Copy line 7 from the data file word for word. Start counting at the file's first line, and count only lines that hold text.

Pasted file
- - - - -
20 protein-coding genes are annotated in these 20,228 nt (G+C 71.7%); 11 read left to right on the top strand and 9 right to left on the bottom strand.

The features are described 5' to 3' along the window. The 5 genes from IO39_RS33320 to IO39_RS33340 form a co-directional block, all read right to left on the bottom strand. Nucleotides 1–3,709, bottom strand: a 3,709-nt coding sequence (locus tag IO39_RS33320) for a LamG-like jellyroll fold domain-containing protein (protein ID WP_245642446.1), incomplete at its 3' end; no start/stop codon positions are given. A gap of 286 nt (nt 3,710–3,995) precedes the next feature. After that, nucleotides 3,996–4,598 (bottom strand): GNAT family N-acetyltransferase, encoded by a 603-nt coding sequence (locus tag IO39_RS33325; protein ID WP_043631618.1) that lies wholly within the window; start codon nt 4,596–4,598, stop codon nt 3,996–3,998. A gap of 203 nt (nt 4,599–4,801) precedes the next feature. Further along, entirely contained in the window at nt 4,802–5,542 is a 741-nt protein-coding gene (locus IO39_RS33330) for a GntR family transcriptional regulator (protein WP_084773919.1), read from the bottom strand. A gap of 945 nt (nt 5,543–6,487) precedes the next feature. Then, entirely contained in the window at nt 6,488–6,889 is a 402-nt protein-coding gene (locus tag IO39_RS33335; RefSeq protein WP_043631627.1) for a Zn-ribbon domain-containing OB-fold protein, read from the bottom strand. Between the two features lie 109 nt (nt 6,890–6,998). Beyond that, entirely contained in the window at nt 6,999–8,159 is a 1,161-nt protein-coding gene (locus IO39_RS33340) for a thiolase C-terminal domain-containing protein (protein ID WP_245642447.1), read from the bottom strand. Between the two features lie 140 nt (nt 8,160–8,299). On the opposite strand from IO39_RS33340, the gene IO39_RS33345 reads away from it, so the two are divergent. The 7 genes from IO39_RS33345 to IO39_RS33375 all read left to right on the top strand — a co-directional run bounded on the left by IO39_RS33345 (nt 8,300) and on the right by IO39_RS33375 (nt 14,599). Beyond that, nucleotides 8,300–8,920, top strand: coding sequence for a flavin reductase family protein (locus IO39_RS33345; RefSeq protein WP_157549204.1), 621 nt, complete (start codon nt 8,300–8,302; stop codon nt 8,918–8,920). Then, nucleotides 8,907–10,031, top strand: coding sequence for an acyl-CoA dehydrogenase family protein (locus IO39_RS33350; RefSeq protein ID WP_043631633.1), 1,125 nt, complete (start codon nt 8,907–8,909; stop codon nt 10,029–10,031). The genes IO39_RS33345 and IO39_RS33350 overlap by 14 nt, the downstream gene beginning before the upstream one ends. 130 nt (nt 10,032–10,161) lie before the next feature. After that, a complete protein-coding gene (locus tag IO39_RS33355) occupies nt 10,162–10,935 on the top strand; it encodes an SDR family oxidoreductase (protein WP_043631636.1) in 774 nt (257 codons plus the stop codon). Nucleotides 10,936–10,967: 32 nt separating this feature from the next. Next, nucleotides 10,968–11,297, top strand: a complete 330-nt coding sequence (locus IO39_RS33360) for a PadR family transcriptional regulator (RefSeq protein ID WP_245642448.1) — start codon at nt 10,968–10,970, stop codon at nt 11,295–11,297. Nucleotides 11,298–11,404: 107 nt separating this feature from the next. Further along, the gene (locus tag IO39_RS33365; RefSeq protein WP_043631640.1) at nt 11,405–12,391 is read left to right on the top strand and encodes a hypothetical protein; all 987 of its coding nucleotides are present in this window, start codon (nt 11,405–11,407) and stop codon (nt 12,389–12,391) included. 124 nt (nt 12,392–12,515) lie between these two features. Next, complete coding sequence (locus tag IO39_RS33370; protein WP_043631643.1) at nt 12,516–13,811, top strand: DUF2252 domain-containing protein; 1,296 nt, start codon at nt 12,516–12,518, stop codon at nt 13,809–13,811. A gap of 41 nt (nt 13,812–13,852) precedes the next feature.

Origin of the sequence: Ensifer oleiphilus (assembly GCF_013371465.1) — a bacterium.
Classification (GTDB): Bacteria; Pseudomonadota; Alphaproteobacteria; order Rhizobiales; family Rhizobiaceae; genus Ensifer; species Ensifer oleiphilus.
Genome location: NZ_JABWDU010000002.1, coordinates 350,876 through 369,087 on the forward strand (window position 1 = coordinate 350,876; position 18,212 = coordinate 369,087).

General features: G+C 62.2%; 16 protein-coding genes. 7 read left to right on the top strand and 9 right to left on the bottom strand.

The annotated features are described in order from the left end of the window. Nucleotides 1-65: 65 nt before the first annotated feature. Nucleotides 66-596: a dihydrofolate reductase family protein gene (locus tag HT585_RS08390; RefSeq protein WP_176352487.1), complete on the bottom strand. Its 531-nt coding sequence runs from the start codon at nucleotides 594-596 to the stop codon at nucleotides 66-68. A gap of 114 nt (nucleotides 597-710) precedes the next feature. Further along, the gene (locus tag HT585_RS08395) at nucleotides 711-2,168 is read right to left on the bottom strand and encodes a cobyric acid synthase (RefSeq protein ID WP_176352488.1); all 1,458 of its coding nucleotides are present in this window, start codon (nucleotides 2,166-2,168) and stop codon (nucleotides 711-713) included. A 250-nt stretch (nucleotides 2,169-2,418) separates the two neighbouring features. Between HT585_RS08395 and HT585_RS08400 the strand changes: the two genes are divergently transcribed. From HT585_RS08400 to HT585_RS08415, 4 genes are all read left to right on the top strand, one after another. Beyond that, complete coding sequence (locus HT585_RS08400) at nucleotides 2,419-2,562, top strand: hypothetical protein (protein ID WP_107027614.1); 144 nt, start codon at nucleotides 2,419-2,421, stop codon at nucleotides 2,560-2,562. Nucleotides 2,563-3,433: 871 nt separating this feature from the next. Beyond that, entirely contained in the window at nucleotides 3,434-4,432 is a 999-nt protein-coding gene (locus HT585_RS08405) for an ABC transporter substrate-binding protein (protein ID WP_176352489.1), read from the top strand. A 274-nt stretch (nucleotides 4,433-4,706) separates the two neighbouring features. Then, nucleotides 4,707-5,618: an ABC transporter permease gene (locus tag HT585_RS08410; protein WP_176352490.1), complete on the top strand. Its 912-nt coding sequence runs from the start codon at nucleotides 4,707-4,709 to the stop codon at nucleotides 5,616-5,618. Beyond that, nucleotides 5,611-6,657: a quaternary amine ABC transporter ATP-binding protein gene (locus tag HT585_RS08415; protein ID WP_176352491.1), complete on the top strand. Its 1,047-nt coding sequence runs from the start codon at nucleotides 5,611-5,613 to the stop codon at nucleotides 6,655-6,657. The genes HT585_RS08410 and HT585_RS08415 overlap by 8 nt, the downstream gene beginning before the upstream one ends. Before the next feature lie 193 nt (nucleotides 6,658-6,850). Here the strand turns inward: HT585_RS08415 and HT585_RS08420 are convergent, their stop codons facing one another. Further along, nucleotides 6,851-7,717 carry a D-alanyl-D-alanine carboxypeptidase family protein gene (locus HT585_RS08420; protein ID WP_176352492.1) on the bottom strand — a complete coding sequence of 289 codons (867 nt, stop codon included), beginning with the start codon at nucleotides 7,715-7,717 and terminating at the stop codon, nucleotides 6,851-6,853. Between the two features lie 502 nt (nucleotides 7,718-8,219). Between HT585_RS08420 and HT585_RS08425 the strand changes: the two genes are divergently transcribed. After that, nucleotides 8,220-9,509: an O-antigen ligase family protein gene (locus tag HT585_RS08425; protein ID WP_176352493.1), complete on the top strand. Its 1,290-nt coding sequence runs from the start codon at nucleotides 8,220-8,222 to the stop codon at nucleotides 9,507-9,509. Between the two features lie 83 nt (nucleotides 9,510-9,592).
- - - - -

The annotated features are described in order from the left end of the window. Nucleotides 1-65: 65 nt before the first annotated feature. Nucleotides 66-596: a dihydrofolate reductase family protein gene (locus tag HT585_RS08390; RefSeq protein WP_176352487.1), complete on the bottom strand. Its 531-nt coding sequence runs from the start codon at nucleotides 594-596 to the stop codon at nucleotides 66-68. A gap of 114 nt (nucleotides 597-710) precedes the next feature. Further along, the gene (locus tag HT585_RS08395) at nucleotides 711-2,168 is read right to left on the bottom strand and encodes a cobyric acid synthase (RefSeq protein ID WP_176352488.1); all 1,458 of its coding nucleotides are present in this window, start codon (nucleotides 2,166-2,168) and stop codon (nucleotides 711-713) included. A 250-nt stretch (nucleotides 2,169-2,418) separates the two neighbouring features. Between HT585_RS08395 and HT585_RS08400 the strand changes: the two genes are divergently transcribed. From HT585_RS08400 to HT585_RS08415, 4 genes are all read left to right on the top strand, one after another. Beyond that, complete coding sequence (locus HT585_RS08400) at nucleotides 2,419-2,562, top strand: hypothetical protein (protein ID WP_107027614.1); 144 nt, start codon at nucleotides 2,419-2,421, stop codon at nucleotides 2,560-2,562. Nucleotides 2,563-3,433: 871 nt separating this feature from the next. Beyond that, entirely contained in the window at nucleotides 3,434-4,432 is a 999-nt protein-coding gene (locus HT585_RS08405) for an ABC transporter substrate-binding protein (protein ID WP_176352489.1), read from the top strand. A 274-nt stretch (nucleotides 4,433-4,706) separates the two neighbouring features. Then, nucleotides 4,707-5,618: an ABC transporter permease gene (locus tag HT585_RS08410; protein WP_176352490.1), complete on the top strand. Its 912-nt coding sequence runs from the start codon at nucleotides 4,707-4,709 to the stop codon at nucleotides 5,616-5,618. Beyond that, nucleotides 5,611-6,657: a quaternary amine ABC transporter ATP-binding protein gene (locus tag HT585_RS08415; protein ID WP_176352491.1), complete on the top strand. Its 1,047-nt coding sequence runs from the start codon at nucleotides 5,611-5,613 to the stop codon at nucleotides 6,655-6,657. The genes HT585_RS08410 and HT585_RS08415 overlap by 8 nt, the downstream gene beginning before the upstream one ends. Before the next feature lie 193 nt (nucleotides 6,658-6,850). Here the strand turns inward: HT585_RS08415 and HT585_RS08420 are convergent, their stop codons facing one another. Further along, nucleotides 6,851-7,717 carry a D-alanyl-D-alanine carboxypeptidase family protein gene (locus HT585_RS08420; protein ID WP_176352492.1) on the bottom strand — a complete coding sequence of 289 codons (867 nt, stop codon included), beginning with the start codon at nucleotides 7,715-7,717 and terminating at the stop codon, nucleotides 6,851-6,853. Between the two features lie 502 nt (nucleotides 7,718-8,219). Between HT585_RS08420 and HT585_RS08425 the strand changes: the two genes are divergently transcribed. After that, nucleotides 8,220-9,509: an O-antigen ligase family protein gene (locus tag HT585_RS08425; protein ID WP_176352493.1), complete on the top strand. Its 1,290-nt coding sequence runs from the start codon at nucleotides 8,220-8,222 to the stop codon at nucleotides 9,507-9,509. Between the two features lie 83 nt (nucleotides 9,510-9,592).